2006 Yamaha MT-01 – No sale at $12,000

Suzuki October 13, 2017 posted by

Featured Listing: 1986 Suzuki RG500Γ Gamma for Sale

Update 10.27.2017: SOLD! Congratulations to buyer and seller! -dc

Like Ducati’s MotoGP inspired Desmosedici, the square four in the Suzuki RG500Γ “Gamma” in today’s Featured Listing wasn’t actually a detuned version of the race bike’s engine. Race bikes engines are built for power, not longevity, and simply “de-tuning” is probably not going be enough to make one work in a road bike. So in both cases, the engines shared the configuration and general specifications with their MotoGP racebike counterparts, but few or no actual parts. Which almost makes them cooler in my mind: in both cases, the one-off engines were built to be installed in a very limited run of exotic motorcycles, with no intention that they be mass-produced or turn much of a profit. These engines and bikes exist seemingly only for a very small group of enthusiasts, and there’s something inherently cool about that. Also, I love using the Greek alphabet typing up these posts.

The “configuration and general specifications” we’re talking about in this case refers to the two-stroke, twin-crank, disc-valve square four that displaced 498cc. Four very compact Mikuni flat-slides fed fuel and air into the engine, and the gearbox was a quick-change cassette six-speed. Of course it featured a power valve system, in this case Suzuki’s AEC or Automatic Exhaust Control that helped smooth out the two-stroke’s abrupt powerband. The result? The Gamma put just a bit less than 100hp worth of stinky, heavy exhaust smoke out of its four tiny stinger exhaust pipes.

The rest of the bike was more familiar, with an aluminum frame not all that different from the GSX-R, with hydraulic anti-dive forks in the front and Suzuki’s “Full-Floater” system out back. Skinny period 16″ front and 17″ rear wheels mean terrifyingly skinny tires that look like they’d be more at home on a beach-cruiser bicycle today, but were par for the course in 1986. With 340lbs worth of dry weight to push around and less than 100 horses to do it with, performance seems like it would be unimpressive. But it’s the very nature of that spiky power delivery, the all-or-nothing acceleration that requires constant use of the gearbox to make fast progress, the challenge that seems to get two-stroke fans excited.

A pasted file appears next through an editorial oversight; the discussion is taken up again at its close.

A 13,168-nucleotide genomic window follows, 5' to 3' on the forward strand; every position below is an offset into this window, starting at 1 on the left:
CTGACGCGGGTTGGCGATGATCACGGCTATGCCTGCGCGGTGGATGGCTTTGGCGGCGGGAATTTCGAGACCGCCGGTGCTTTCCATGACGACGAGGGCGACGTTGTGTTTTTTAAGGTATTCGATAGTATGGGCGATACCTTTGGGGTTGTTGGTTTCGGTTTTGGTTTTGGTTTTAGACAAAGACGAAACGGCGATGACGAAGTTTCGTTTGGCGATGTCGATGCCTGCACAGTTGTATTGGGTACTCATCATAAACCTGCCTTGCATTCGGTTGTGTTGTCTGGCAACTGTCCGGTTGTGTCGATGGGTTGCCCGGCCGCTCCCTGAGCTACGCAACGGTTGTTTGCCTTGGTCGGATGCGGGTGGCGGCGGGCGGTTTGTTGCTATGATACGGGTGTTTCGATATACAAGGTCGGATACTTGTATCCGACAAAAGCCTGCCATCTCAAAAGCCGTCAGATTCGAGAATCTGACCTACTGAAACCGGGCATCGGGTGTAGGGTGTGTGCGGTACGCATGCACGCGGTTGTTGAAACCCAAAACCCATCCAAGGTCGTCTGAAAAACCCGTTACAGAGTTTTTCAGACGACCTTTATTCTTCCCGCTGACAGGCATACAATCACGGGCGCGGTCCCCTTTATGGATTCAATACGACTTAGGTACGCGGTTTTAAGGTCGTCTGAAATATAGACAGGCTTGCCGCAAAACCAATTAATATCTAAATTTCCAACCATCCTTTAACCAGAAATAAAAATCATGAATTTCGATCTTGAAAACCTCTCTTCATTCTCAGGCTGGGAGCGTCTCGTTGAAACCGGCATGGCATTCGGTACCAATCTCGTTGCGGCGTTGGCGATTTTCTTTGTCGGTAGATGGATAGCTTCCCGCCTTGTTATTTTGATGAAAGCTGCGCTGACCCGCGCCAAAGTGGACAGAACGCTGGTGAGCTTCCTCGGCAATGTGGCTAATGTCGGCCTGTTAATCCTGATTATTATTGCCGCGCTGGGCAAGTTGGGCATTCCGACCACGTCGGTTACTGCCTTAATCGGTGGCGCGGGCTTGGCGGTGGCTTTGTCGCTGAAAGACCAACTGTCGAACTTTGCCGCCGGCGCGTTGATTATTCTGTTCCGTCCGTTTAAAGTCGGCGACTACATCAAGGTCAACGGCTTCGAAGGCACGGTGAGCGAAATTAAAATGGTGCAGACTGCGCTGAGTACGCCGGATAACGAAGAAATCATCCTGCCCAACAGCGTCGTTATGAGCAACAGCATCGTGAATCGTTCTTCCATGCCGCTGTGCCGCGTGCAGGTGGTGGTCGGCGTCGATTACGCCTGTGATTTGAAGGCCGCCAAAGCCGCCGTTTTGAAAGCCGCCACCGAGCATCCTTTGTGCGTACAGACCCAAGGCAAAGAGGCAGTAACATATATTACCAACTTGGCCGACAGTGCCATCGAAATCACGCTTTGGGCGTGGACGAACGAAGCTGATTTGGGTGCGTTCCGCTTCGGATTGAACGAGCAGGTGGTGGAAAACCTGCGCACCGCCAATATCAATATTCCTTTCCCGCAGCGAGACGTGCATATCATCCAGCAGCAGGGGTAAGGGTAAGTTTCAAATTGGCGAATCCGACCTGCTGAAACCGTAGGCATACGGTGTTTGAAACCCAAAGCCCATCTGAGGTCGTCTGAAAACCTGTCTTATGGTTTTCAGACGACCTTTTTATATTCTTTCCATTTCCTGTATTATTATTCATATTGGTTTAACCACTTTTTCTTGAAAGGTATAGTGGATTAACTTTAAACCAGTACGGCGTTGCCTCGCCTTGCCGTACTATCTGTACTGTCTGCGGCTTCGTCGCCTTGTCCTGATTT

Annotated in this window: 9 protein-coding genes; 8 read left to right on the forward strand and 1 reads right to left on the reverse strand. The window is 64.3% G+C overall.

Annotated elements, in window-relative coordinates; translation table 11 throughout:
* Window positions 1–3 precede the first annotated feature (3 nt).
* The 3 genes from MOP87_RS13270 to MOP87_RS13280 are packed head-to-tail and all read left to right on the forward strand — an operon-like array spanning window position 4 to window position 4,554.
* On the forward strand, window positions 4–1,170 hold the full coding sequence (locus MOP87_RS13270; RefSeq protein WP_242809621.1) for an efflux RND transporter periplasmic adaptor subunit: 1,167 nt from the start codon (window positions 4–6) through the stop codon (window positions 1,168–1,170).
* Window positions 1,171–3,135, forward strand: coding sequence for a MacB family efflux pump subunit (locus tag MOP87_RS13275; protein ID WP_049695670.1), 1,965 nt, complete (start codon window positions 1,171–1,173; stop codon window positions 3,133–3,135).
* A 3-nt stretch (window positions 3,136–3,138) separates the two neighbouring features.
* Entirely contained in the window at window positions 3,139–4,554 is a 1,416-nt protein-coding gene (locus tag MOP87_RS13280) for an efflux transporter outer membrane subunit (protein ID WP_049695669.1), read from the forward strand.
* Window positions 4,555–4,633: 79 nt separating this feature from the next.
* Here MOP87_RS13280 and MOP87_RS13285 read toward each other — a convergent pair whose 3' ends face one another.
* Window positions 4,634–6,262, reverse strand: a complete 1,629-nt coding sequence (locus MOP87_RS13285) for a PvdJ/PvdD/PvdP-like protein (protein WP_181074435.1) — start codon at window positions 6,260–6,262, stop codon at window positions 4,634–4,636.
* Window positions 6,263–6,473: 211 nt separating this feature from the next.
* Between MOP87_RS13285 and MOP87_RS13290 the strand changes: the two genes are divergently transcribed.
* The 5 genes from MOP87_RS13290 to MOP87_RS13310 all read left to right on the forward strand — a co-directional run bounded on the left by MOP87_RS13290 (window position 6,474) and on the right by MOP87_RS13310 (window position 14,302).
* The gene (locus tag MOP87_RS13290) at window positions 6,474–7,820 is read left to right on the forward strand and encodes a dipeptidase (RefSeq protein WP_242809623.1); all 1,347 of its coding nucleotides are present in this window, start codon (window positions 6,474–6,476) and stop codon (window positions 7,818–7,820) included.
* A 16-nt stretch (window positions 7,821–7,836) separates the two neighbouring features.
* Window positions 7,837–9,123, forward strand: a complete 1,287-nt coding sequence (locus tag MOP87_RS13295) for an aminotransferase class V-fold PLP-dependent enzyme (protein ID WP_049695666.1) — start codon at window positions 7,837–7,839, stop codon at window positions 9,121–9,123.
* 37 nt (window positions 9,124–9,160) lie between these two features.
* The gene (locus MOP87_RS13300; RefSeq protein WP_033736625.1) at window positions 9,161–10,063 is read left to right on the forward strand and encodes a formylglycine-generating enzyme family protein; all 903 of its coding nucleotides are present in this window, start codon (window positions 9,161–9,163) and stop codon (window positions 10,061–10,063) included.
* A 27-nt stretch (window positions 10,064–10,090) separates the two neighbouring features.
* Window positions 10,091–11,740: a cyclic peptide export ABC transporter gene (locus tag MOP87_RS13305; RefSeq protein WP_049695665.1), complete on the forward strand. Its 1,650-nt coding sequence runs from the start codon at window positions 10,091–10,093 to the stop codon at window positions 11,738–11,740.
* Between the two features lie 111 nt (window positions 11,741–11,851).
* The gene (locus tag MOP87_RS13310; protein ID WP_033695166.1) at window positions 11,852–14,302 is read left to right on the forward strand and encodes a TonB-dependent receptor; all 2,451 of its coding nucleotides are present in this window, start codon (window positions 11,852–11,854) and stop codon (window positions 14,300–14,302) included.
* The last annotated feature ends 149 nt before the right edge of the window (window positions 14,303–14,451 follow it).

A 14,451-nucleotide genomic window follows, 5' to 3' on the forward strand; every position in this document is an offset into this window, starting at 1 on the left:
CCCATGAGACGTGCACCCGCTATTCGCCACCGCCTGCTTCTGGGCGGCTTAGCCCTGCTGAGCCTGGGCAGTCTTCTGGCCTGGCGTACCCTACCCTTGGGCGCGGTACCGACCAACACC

Unless you’re “of a certain age” or younger and a bit of a bike nerd, the appeal of the whole two-stroke thing may fly over your head. They’re smoky, buzzy, and generally pretty high-maintenance. They also have famously narrow and fairly abrupt powerbands, making them challenging to ride quickly. But even though they do require more regular maintenance than a four-stroke motorcycle, the upside is that they’re relatively simple to work on, lacking traditional intake valves, and therefore cams, cam chains, cam belts, pushrods, or any of the other bits typically associated with “normal” motorcycles.

This particular bike is claimed to have seen the attention of the famous Rick Lance during its refresh and appears to be in extremely nice condition, ready to become the showcase of the next owner’s collection and hopefully be the talk of every motorcycle gathering when the new owner takes it out for a spin and stretches its legs.

 

From the Seller: 1986 Suzuki RG500 Gamma for Sale

Located in Greater Chicagoland Area 1986 Suzuki RG500 Gamma

This 1986 RG500 Gamma with 17,769 km (approximately 11,041 miles) is in near mint original condition.  It comes out of the famous BAC car and motorcycle collection. It was extremely well cared for by the previous owner and the current owner.  BAC has owned this bike for almost ten years.  The current owner searched for almost two years to find the best one that could be found.  After purchasing the bike, he had Mike the Chicagoland expert on Gammas along with Rick Lance, a Gamma guru, to supply necessary technical information to bring this bike back to its original factory condition and near mint condition.  The bike runs just as you would expect an original factory bike to run.  And looks exactly like an original factory bike would look after only a few thousand miles were put on it.